28th September 2016
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Emergency tug is saved

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The coastguard emergency tug based in Orkney has been saved from the axe.

Isles MP Alistair Carmichael learned of the news after speaking to the Tory government’s Transport Secretary Robert Goodwill.

It follows months of concern about what might happen with the Orkney-based Herakles.

Earlier this month it emerged Mr Goodwill had promised an announcement on the tug “very soon”.

Emergency tugs were originally introduced in light of the Braer disaster of 1993.

Following a report by Lord Donaldson, four emergency vessels were initially stationed in UK waters, with two of those based north of the border.

But following a major spending review in 2010, the then coalition government at Westminster launched plans to scrap the vessels.

A compromise saw the one remaining tug for the whole of the UK stationed in Orkney, but fears were raised more recently that even that vessel may be scrapped.

The Herakles contract was due to expire at the end of March, however earlier this year she was given a six month reprieve in the hope that a long-term solution could be found.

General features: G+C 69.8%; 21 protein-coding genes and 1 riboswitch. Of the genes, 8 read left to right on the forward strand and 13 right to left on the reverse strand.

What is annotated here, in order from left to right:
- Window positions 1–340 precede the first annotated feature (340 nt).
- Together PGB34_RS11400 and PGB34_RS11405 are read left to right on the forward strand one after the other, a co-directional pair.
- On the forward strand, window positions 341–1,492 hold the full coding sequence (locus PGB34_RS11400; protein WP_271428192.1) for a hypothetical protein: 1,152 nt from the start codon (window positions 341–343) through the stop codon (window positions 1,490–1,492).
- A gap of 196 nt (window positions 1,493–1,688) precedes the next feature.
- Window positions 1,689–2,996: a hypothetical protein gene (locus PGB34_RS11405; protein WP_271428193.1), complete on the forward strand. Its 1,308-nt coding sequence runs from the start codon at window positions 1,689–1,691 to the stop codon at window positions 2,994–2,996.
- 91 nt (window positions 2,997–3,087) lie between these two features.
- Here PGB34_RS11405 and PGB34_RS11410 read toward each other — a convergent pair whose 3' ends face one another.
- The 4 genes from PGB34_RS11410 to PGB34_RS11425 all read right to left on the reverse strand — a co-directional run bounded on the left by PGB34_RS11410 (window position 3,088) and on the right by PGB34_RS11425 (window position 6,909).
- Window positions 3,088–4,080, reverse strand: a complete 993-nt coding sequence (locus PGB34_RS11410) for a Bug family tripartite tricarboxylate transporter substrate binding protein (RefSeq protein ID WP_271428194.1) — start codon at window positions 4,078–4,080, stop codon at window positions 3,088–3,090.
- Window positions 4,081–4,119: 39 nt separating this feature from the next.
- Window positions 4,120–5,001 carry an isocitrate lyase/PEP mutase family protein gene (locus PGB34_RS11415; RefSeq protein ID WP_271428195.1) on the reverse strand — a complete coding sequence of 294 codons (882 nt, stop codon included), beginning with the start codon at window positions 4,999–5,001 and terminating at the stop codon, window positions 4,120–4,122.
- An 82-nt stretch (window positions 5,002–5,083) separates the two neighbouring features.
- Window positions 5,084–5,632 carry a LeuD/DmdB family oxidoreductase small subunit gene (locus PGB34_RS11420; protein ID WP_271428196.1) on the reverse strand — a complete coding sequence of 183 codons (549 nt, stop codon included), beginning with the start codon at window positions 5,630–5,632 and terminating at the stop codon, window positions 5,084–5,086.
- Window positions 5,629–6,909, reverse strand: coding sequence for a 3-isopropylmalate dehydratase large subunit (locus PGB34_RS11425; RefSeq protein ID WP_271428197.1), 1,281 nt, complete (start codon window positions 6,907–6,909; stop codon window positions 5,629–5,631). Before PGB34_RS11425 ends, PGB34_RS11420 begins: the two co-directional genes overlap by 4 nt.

The Shetland Times has been running a campaign to save the vessel from the chop.

The news has been welcomed by council leaders and Shetland’s Westminster representative.

Isles MP Alistair Carmichael said: “Today’s announcement is a victory for all those who have fought so hard to make the case for the Emergency Towing Vessel stationed here to protect our coastline and waters.

“The tug is our environmental insurance policy and it should never have been threatened in this way, but I am delighted that our campaign has been successful. I hope that the government will now be more creative in how they use this vessel and that there will be no further uncertainty over its future.”

Shetland Islands Council’s political leader, Gary Robinson, added: “It is clearly good news that the government has agreed to honour its commitment to funding the presence of an ETV in the northern isles beyond September.

“It is critical that this emergency support continues, especially given the increase in shipping relating to the oil and gas industry and the severe conditions which can exist around our shores. We look forward to seeing more detail of the level of support which will be provided.”

AboutRyan Taylor

Ryan Taylor has worked as a reporter since 1995, and has been at The Shetland Times since 2007, covering a wide variety of news topics. Before then he reported for other newspapers in the Highlands, where he was raised, and in Fife, where he began his career with DC Thomson. He also has experience in broadcast journalism with Grampian Television. He has lived in Shetland since 2002, where he harbours an unhealthy interest in old cars and motorbikes.

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